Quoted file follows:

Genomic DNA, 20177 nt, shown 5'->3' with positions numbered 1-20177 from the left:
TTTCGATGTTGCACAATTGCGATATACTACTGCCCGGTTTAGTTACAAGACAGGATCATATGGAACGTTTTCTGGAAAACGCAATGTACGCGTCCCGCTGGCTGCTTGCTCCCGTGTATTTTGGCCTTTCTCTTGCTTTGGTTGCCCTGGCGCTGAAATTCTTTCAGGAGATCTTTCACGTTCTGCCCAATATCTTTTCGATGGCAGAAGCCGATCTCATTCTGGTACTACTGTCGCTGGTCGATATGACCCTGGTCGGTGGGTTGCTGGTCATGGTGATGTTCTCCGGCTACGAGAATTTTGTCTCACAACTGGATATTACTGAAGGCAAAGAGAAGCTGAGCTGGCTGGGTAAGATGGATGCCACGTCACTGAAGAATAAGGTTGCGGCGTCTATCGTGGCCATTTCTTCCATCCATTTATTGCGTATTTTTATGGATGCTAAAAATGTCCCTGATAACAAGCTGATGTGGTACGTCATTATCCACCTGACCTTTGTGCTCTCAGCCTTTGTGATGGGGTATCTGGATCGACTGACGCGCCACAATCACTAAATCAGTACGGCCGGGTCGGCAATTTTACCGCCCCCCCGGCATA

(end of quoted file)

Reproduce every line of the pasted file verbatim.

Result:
Genomic DNA, 20177 nt, shown 5'->3' with positions numbered 1-20177 from the left:
TTTCGATGTTGCACAATTGCGATATACTACTGCCCGGTTTAGTTACAAGACAGGATCATATGGAACGTTTTCTGGAAAACGCAATGTACGCGTCCCGCTGGCTGCTTGCTCCCGTGTATTTTGGCCTTTCTCTTGCTTTGGTTGCCCTGGCGCTGAAATTCTTTCAGGAGATCTTTCACGTTCTGCCCAATATCTTTTCGATGGCAGAAGCCGATCTCATTCTGGTACTACTGTCGCTGGTCGATATGACCCTGGTCGGTGGGTTGCTGGTCATGGTGATGTTCTCCGGCTACGAGAATTTTGTCTCACAACTGGATATTACTGAAGGCAAAGAGAAGCTGAGCTGGCTGGGTAAGATGGATGCCACGTCACTGAAGAATAAGGTTGCGGCGTCTATCGTGGCCATTTCTTCCATCCATTTATTGCGTATTTTTATGGATGCTAAAAATGTCCCTGATAACAAGCTGATGTGGTACGTCATTATCCACCTGACCTTTGTGCTCTCAGCCTTTGTGATGGGGTATCTGGATCGACTGACGCGCCACAATCACTAAATCAGTACGGCCGGGTCGGCAATTTTACCGCCCCCCCGGCATA